Instructors are required to maintain attendance records and to report absences via the online attendance reporting system.

  1. The instructor may excuse absences for valid reasons, but missed work must be made up within the semester/term of enrollment.
  2. Work missed through unexcused absences must also be made up within the semester/term of enrollment, but unexcused absences may carry further penalties.
  3. In the event of two consecutive weeks of unexcused absences in a semester/term of enrollment, the student will be administratively withdrawn, resulting in a grade of "F".
  4. A "Contract for Incomplete" will not be issued to a student who has unexcused or excessive absences recorded for a course.
  5. Students receiving Military Tuition Assistance or Veterans Administration educational benefits must not exceed three unexcused absences in the semester/term of enrollment. Excessive absences will be reported to the appropriate agency and may result in a monetary penalty to the student.
  6. Report of a "F" grade (attendance or academic) resulting from excessive absence for those students who are receiving financial assistance from agencies not mentioned in item 5 above will be reported to the appropriate agency.

Park University 2009-2010 Undergraduate Catalog Page 95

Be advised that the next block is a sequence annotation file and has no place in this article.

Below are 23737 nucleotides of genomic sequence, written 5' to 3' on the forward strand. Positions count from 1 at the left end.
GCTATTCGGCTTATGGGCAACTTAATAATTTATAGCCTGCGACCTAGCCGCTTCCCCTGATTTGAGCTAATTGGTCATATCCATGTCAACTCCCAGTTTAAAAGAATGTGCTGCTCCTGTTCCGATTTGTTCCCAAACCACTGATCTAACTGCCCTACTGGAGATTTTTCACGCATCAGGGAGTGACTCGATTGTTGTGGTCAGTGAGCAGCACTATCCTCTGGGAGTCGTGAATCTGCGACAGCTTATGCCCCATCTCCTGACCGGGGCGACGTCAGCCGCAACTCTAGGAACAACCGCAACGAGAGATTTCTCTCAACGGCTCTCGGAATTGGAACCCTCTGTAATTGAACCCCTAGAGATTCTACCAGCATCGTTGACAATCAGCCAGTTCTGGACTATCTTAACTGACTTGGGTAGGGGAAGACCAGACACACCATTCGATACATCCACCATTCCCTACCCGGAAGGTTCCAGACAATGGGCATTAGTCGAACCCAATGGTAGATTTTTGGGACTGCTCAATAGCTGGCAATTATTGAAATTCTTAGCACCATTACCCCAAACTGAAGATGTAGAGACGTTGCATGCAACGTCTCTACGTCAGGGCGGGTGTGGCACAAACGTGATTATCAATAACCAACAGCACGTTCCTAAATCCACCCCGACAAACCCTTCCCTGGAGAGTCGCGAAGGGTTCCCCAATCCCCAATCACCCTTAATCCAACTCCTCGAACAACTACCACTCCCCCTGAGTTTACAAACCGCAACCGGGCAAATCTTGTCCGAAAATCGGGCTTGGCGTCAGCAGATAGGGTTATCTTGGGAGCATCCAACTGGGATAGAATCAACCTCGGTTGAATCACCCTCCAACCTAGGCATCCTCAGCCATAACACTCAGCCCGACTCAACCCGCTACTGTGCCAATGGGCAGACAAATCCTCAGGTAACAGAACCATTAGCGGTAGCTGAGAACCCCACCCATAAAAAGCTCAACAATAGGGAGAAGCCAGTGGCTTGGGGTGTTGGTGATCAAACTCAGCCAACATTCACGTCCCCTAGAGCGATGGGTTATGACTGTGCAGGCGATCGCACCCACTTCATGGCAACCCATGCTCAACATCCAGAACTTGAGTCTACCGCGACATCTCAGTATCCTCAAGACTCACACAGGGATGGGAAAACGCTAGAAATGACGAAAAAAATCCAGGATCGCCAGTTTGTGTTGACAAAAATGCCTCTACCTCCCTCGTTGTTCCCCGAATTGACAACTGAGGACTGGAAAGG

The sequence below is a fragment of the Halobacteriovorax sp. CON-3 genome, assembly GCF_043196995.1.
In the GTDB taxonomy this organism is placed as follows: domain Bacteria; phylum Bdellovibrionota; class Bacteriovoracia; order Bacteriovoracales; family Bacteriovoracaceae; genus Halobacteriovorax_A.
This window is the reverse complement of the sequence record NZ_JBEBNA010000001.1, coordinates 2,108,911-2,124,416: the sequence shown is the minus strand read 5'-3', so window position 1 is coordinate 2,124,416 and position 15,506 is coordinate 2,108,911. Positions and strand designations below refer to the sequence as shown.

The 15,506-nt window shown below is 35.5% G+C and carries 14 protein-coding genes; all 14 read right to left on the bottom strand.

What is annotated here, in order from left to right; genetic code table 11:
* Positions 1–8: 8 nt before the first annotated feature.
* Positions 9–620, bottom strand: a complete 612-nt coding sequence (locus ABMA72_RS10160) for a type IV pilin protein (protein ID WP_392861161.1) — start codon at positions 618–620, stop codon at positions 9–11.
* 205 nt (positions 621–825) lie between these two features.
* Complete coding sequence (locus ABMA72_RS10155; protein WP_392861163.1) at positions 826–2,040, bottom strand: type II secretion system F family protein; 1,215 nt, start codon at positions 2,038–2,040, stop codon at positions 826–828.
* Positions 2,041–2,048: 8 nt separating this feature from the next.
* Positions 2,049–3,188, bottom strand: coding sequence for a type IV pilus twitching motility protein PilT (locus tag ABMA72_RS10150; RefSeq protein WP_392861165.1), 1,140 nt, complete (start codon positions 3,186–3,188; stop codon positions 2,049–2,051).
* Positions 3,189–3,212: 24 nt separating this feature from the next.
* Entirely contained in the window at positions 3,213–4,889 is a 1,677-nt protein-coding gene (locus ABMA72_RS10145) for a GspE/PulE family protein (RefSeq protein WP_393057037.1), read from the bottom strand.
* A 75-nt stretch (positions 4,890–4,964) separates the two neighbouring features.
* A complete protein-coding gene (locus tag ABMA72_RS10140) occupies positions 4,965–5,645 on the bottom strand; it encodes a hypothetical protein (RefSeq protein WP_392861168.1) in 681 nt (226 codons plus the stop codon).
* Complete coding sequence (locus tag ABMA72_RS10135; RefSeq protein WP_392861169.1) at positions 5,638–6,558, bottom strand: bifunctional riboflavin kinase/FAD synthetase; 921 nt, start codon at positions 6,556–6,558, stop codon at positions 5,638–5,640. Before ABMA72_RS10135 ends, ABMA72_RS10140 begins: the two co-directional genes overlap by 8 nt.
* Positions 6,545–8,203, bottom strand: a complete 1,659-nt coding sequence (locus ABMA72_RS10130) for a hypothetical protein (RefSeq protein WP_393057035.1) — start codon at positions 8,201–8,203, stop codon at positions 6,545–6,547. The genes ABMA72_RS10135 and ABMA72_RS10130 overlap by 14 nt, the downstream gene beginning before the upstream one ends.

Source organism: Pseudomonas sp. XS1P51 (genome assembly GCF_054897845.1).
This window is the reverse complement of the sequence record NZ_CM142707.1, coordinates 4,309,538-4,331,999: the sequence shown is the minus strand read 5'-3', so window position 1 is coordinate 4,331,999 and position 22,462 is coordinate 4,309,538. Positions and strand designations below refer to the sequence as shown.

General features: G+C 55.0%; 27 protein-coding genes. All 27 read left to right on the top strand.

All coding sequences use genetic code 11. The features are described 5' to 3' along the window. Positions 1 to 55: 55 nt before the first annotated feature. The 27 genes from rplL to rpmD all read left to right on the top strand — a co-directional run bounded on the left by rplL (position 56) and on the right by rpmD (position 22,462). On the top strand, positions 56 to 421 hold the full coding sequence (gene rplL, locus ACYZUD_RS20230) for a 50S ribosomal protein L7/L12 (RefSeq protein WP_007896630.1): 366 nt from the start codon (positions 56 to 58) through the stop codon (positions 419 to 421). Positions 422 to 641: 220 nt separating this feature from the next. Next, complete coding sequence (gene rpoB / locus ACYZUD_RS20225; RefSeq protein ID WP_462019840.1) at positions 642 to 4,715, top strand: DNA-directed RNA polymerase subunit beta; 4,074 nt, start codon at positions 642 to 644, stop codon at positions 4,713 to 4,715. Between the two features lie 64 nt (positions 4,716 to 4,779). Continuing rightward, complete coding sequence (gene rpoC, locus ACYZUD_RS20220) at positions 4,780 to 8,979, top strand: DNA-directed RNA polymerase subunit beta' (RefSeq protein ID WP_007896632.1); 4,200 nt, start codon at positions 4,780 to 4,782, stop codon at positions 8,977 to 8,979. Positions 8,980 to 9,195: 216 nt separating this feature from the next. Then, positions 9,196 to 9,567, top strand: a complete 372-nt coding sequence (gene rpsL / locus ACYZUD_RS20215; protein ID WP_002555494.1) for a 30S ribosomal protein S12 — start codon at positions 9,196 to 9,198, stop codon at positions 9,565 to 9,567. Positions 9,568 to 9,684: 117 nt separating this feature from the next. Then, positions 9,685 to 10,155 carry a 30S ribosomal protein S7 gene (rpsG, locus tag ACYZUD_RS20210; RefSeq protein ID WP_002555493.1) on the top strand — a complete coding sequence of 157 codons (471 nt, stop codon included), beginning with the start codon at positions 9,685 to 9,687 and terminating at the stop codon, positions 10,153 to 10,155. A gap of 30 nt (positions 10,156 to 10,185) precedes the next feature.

Disability Guidelines:
Park University is committed to meeting the needs of all students that meet the criteria for special assistance. These guidelines are designed to supply directions to students concerning the information necessary to accomplish this goal. It is Park University's policy to comply fully with federal and state law, including Section 504 of the Rehabilitation Act of 1973 and the Americans with Disabilities Act of 1990, regarding students with disabilities. In the case of any inconsistency between these guidelines and federal and/or state law, the provisions of the law will apply. Additional information concerning Park University's policies and procedures related to disability can be found on the Park University web page: http://www.park.edu/disability .


Attachments:
Grading Rubric for Assignments

Grading Rubric for Assignments

Rubric

CompetencyExceeds Expectation (3)Meets Expectation (2)Does Not Meet Expectation (1)No Evidence (0)
Synthesis                                                                                                                                                                                                                                                  
Outcomes
1.Distinguish between the role of the law and ethics in business decision making.                                                                                                                                                                                                                                                                                                                                                                                                                                    
Clearly describes and states the distinctions and provides examples and supporting information Lists or states the distinctions. Provides no information that pertains to the distinctions No response, or no pertinent related information. 
Analysis